Rhetorical Analysis Of The Genocidal Killer In The Mirror

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Whether working with a co-worker, learning with a classmate or hanging out with a friend, the thought of any of them having the potential to be evil does not cross the mind. Everyday people are not typically evil beings, but if people are not evil beings then why do they commit actions like torture, killing and genocide? Could it be that the certain people committing the acts are just monsters deep inside, or could the actions be mere products of circumstance? In his article "The Genocidal Killer in the Mirror", Crispin Sartwell, a journalist and philosopher, advises his audience to take a look at the heinous acts people have committed throughout history as a way to show us how anyone could commit evil acts, including ourselves. Marianne Szegedy-Maszak, …show more content…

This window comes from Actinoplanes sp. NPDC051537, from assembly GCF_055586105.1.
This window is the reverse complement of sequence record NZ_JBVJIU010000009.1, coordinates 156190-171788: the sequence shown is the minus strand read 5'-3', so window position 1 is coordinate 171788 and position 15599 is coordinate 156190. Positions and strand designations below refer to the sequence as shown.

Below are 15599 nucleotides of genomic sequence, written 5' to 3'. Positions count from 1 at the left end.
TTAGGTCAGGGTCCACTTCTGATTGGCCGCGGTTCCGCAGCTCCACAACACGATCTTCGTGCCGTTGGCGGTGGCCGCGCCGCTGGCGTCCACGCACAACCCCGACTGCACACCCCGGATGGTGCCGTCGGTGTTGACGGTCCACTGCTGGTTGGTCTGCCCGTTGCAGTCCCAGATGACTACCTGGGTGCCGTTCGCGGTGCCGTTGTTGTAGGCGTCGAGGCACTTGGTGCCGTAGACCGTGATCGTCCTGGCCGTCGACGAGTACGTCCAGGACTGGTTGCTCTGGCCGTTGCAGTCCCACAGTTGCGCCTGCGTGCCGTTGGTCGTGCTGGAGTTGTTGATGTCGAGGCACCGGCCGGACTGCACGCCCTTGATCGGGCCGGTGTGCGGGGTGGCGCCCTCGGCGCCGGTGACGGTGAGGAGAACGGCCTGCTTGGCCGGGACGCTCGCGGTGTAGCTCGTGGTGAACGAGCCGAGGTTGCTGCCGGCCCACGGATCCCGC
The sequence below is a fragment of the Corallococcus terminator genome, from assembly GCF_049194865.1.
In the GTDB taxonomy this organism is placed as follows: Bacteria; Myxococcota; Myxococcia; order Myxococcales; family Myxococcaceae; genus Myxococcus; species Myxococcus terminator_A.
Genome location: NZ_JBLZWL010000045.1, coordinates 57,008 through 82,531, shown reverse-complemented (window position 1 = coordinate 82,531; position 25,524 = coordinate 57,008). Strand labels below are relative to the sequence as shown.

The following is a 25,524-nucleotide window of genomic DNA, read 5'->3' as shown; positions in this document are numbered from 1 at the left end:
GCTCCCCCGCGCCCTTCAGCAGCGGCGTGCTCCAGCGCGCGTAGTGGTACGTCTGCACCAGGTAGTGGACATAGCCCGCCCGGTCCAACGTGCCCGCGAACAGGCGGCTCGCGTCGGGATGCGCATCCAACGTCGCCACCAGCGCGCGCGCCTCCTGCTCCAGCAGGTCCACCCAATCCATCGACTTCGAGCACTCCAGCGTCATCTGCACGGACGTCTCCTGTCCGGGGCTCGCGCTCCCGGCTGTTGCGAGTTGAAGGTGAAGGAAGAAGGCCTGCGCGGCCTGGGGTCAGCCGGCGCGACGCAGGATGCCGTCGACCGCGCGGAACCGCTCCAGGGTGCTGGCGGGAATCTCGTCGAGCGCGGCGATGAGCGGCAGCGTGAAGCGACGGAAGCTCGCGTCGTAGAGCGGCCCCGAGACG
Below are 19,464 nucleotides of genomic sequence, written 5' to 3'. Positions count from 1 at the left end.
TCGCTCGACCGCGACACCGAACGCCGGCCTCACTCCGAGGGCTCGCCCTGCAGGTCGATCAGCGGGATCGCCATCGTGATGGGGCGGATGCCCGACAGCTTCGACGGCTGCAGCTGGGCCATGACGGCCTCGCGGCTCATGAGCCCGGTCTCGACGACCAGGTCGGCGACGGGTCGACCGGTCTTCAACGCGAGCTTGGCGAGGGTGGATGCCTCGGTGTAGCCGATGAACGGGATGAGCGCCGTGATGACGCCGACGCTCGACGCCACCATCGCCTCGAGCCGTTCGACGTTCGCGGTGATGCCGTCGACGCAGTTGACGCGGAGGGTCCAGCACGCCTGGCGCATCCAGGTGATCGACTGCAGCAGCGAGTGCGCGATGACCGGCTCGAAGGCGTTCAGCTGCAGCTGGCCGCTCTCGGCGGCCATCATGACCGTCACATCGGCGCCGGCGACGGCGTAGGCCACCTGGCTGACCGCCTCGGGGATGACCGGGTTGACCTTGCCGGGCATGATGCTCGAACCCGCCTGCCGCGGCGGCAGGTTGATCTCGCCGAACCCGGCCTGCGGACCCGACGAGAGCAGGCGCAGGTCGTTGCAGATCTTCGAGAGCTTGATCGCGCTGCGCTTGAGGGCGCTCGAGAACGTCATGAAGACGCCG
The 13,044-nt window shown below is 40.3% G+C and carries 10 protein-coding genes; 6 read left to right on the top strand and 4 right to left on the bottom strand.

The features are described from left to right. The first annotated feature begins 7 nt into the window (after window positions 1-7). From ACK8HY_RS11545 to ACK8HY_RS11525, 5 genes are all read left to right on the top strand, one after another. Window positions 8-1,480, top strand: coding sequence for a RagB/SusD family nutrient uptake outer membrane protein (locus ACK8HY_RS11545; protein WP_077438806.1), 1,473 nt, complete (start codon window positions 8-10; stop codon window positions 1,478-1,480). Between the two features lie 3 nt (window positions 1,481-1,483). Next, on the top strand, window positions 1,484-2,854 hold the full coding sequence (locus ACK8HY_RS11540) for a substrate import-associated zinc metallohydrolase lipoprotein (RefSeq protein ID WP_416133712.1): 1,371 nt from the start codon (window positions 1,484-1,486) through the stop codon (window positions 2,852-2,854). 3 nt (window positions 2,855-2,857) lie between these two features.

Sartwell focuses on the evil of genocide and his own humanity as evidence to corroborate his claims. Szegedy-Maszak on the contrary focuses on research performed by psychologists to corroborate her claim. Sartwell’s evidence consists of traits that he and people who are inherently evil share, such as: having respect for authority, having a desire to find a place in society, categorizing others based on their traits, and making compromises to protect the ones they love (118). All of these traits are qualities all humans possess, Sartwell blatantly accepts these traits along with his humanity claiming “I am not profoundly different than these people, and if you think you are, then you are either a moral hero or you are profoundly self- deluded” (118). This cynical approach in his article causes one to reevaluate their mindset; knowing that nobody is morally perfect makes us as people accept the humanity we all possess. While Sartwell focuses on the traits that made people genocidal killers, Szegedy- Maszak focuses on what made them sadistic torturers. According to Szegedy- Maszak traits that are necessary for torture are “authorization, routinization, and dehumanization” (76). These traits differ from Sartwell’s traits because they involve removing oneself from the traits that make us human. Szegedy- Maszak includes a testimony from one of the psychologists that says that these traits “ seem to tantalize someone’s moral compass, making it possible to do things that might be personally distasteful ” (77). Sartwell’s approach uses the truth within human traits as a way of supporting his claim without actual evidence. Sartwell goes for a more rhetorical approach, which means there would be no need to present research to support his claim because the one reading would acknowledge the truth within their own humanity. Because Sartwell presents to his readers that these

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